all Americans reject evolution. Most of the rest say God used evolution to
create Man, so most of the people who accept evolution DO NOT think it is
necessarily undirected. Lets get these atheistic presuppositions out of the
definition. Maybe the ASA could come up with a definition that at least
respects the beliefs of a majority of Americans.
From: email@example.com [mailto:firstname.lastname@example.org]On
Behalf Of Walter Hicks
Sent: Wednesday, May 22, 2002 1:08 PM
To: Jan de Koning
Subject: Re: Science Education and the Church
Jan de Koning wrote:
> The term "evolution" does NOT evoke purposeless. I don't know were you
> that idea from. Nothing is purposeless in this world. Everywhere and in
> every subject, God is involved. Just taking one word out of context to
> it is involves purposeless and is therefor against God is very
> dangerous. It might mean that other words are for God? We know
> better. We know that none of our works is sinless. I find the searching
> out one word, and saying it is against God a dangerous business.
> Personally, I find it extremely dangerous when certain Christians take
> one theory and declare it against God and His Christ, and by doing so
> estrange many students from the Christ of Scriptures. I met several of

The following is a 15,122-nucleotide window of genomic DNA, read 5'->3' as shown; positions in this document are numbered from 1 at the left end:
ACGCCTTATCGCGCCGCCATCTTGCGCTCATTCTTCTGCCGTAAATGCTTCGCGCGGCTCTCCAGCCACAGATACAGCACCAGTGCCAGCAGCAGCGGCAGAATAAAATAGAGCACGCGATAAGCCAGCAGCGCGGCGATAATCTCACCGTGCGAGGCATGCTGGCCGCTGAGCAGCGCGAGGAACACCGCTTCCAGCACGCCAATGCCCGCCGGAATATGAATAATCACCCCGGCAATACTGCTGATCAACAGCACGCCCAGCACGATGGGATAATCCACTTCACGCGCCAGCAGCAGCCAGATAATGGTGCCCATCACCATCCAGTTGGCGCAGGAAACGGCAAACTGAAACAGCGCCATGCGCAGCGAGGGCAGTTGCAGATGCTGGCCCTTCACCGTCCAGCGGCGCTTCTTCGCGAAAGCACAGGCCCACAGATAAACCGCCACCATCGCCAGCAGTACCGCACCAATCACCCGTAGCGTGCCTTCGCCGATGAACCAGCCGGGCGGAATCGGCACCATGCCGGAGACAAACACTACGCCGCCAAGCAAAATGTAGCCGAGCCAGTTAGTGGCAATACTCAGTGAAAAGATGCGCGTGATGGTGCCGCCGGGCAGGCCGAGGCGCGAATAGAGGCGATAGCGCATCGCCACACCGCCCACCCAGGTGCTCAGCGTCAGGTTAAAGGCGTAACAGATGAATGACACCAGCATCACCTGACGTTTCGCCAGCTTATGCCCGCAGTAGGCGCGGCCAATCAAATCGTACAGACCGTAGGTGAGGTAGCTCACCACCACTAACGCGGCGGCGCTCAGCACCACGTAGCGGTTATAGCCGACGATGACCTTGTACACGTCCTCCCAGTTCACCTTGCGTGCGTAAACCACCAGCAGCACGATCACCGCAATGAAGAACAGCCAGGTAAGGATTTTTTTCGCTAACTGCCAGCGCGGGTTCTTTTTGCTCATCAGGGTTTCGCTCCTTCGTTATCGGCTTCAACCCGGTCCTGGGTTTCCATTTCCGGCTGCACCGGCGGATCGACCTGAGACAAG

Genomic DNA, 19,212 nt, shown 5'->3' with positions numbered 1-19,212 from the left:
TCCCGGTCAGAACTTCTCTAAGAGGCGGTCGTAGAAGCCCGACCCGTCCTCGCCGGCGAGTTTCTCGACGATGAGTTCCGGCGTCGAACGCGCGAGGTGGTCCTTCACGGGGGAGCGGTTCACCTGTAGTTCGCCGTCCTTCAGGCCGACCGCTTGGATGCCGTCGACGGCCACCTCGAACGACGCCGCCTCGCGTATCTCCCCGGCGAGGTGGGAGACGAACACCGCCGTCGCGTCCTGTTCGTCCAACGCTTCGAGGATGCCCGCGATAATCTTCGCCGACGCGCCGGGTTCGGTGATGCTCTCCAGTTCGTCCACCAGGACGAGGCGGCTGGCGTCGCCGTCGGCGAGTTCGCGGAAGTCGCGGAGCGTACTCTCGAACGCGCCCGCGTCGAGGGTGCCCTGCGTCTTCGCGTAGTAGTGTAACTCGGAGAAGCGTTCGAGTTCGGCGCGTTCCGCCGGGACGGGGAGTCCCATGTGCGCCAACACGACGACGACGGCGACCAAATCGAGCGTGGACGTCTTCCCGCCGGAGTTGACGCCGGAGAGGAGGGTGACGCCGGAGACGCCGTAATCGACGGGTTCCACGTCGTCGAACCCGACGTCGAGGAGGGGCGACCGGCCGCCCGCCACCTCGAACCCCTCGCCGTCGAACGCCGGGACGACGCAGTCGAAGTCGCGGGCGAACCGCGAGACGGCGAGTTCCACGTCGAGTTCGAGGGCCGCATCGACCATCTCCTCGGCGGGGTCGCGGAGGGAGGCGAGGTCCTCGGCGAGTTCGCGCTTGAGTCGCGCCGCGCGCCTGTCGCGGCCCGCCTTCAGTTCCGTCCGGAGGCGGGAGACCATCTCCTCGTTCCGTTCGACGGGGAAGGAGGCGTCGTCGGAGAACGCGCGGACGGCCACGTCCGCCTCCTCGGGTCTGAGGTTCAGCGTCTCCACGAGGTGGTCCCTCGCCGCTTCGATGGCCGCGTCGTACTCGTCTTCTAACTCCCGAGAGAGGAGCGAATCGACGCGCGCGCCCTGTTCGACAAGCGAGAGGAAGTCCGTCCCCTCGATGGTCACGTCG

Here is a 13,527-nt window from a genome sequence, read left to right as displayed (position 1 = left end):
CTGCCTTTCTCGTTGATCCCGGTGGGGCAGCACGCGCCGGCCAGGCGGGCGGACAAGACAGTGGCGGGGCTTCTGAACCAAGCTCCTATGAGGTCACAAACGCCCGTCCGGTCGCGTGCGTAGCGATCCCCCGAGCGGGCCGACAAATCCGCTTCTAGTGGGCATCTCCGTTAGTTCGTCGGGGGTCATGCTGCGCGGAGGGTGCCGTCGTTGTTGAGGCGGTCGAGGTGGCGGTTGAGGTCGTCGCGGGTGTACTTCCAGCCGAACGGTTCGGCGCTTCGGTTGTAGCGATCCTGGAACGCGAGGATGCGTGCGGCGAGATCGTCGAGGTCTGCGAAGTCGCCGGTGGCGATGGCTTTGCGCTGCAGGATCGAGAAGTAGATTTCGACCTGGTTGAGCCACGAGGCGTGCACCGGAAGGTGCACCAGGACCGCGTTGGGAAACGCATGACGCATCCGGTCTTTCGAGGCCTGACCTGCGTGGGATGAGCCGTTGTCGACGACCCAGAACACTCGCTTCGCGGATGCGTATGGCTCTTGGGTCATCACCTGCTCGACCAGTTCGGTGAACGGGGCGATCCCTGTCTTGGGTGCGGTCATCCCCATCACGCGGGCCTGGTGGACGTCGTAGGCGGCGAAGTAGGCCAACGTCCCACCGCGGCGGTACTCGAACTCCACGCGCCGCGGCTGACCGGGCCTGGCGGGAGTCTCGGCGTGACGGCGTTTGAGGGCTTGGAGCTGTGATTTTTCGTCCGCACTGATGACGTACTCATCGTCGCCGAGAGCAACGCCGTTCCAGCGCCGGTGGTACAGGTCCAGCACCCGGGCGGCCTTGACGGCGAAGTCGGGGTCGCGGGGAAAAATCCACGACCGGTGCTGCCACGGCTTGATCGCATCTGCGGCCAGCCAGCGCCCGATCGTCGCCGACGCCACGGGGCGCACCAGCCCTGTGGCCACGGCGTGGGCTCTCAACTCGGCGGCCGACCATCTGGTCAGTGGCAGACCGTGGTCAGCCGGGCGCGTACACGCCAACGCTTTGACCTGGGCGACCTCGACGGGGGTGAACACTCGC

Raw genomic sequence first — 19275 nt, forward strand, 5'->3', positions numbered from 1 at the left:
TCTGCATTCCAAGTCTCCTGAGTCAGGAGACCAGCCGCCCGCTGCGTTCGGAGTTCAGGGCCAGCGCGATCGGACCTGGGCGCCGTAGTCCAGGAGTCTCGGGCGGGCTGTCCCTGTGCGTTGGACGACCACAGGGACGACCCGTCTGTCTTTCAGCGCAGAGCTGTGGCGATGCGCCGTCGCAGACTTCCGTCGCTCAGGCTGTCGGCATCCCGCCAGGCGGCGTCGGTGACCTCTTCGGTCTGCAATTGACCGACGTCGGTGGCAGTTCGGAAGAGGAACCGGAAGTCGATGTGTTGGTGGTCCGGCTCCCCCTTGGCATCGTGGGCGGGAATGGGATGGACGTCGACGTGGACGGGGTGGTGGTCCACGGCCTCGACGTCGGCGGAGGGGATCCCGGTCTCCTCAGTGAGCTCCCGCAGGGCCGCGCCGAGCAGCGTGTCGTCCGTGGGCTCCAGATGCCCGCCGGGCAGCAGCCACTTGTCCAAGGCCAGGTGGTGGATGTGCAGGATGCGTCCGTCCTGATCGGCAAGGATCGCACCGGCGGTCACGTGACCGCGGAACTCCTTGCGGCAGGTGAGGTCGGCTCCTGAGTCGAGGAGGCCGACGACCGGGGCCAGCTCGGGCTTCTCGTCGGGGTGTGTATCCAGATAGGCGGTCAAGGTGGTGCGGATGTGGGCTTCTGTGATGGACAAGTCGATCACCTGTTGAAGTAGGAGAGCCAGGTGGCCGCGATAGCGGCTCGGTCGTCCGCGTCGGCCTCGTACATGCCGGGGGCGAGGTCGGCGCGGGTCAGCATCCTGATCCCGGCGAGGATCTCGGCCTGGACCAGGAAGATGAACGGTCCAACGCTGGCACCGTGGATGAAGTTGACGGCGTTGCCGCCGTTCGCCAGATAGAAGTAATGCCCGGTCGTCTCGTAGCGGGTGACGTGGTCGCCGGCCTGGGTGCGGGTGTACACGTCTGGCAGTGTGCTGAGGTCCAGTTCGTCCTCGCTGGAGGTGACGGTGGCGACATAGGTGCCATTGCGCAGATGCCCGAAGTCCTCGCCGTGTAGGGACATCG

> these when I was still teaching, who were on their way out of the church,
> and thus out of community with Christ, because somebody told them that
> were not Christians if they "believed" in "Evolution." My answer took
> weeks of talking, but came down to: "Do you believe, that our faithful
> is trying to fool us in nature?"
It is often said to me that people "talk past" one another on this list.
I certainly have to agree with that. I did not make up the notion that
random mutation plus natural selection was the evolutionary theory. That
was Darwin's idea, not mine. In talking about the secular world, I like
to use secular documents. They are ones that are used to teach our
children in public schools. Here is a quote from an encyclopaedia on the
" Darwin's theory of the evolution of species through natural selection